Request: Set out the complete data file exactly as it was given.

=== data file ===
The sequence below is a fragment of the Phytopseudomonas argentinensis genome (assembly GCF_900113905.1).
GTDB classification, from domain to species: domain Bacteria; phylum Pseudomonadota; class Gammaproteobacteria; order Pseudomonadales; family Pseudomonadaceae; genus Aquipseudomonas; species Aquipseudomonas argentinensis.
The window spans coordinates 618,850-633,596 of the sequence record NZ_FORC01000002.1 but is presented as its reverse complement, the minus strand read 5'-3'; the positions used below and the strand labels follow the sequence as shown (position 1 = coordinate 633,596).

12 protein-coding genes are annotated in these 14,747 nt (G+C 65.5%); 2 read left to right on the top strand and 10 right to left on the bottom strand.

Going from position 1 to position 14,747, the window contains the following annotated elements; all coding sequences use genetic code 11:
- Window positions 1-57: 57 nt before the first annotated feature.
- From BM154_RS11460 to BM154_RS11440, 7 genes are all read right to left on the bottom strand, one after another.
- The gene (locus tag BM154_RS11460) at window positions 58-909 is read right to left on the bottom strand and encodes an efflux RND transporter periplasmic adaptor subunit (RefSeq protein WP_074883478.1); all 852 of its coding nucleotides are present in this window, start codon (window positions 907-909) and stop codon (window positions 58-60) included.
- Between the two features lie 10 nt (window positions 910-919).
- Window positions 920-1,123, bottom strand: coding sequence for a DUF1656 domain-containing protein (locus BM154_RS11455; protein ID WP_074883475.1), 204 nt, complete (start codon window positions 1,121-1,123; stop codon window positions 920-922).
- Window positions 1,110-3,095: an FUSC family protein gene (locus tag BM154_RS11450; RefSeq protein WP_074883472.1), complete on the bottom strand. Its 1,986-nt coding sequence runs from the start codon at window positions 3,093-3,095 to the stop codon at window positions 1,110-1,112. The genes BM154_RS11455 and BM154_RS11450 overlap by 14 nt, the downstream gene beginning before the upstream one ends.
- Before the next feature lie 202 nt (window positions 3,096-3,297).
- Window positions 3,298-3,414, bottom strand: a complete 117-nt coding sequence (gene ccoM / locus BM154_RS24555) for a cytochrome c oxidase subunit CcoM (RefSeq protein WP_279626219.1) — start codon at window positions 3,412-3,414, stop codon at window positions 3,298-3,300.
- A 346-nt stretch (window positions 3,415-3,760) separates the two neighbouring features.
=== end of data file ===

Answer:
The sequence below is a fragment of the Phytopseudomonas argentinensis genome (assembly GCF_900113905.1).
GTDB classification, from domain to species: domain Bacteria; phylum Pseudomonadota; class Gammaproteobacteria; order Pseudomonadales; family Pseudomonadaceae; genus Aquipseudomonas; species Aquipseudomonas argentinensis.
The window spans coordinates 618,850-633,596 of the sequence record NZ_FORC01000002.1 but is presented as its reverse complement, the minus strand read 5'-3'; the positions used below and the strand labels follow the sequence as shown (position 1 = coordinate 633,596).

12 protein-coding genes are annotated in these 14,747 nt (G+C 65.5%); 2 read left to right on the top strand and 10 right to left on the bottom strand.

Going from position 1 to position 14,747, the window contains the following annotated elements; all coding sequences use genetic code 11:
- Window positions 1-57: 57 nt before the first annotated feature.
- From BM154_RS11460 to BM154_RS11440, 7 genes are all read right to left on the bottom strand, one after another.
- The gene (locus tag BM154_RS11460) at window positions 58-909 is read right to left on the bottom strand and encodes an efflux RND transporter periplasmic adaptor subunit (RefSeq protein WP_074883478.1); all 852 of its coding nucleotides are present in this window, start codon (window positions 907-909) and stop codon (window positions 58-60) included.
- Between the two features lie 10 nt (window positions 910-919).
- Window positions 920-1,123, bottom strand: coding sequence for a DUF1656 domain-containing protein (locus BM154_RS11455; protein ID WP_074883475.1), 204 nt, complete (start codon window positions 1,121-1,123; stop codon window positions 920-922).
- Window positions 1,110-3,095: an FUSC family protein gene (locus tag BM154_RS11450; RefSeq protein WP_074883472.1), complete on the bottom strand. Its 1,986-nt coding sequence runs from the start codon at window positions 3,093-3,095 to the stop codon at window positions 1,110-1,112. The genes BM154_RS11455 and BM154_RS11450 overlap by 14 nt, the downstream gene beginning before the upstream one ends.
- Before the next feature lie 202 nt (window positions 3,096-3,297).
- Window positions 3,298-3,414, bottom strand: a complete 117-nt coding sequence (gene ccoM / locus BM154_RS24555) for a cytochrome c oxidase subunit CcoM (RefSeq protein WP_279626219.1) — start codon at window positions 3,412-3,414, stop codon at window positions 3,298-3,300.
- A 346-nt stretch (window positions 3,415-3,760) separates the two neighbouring features.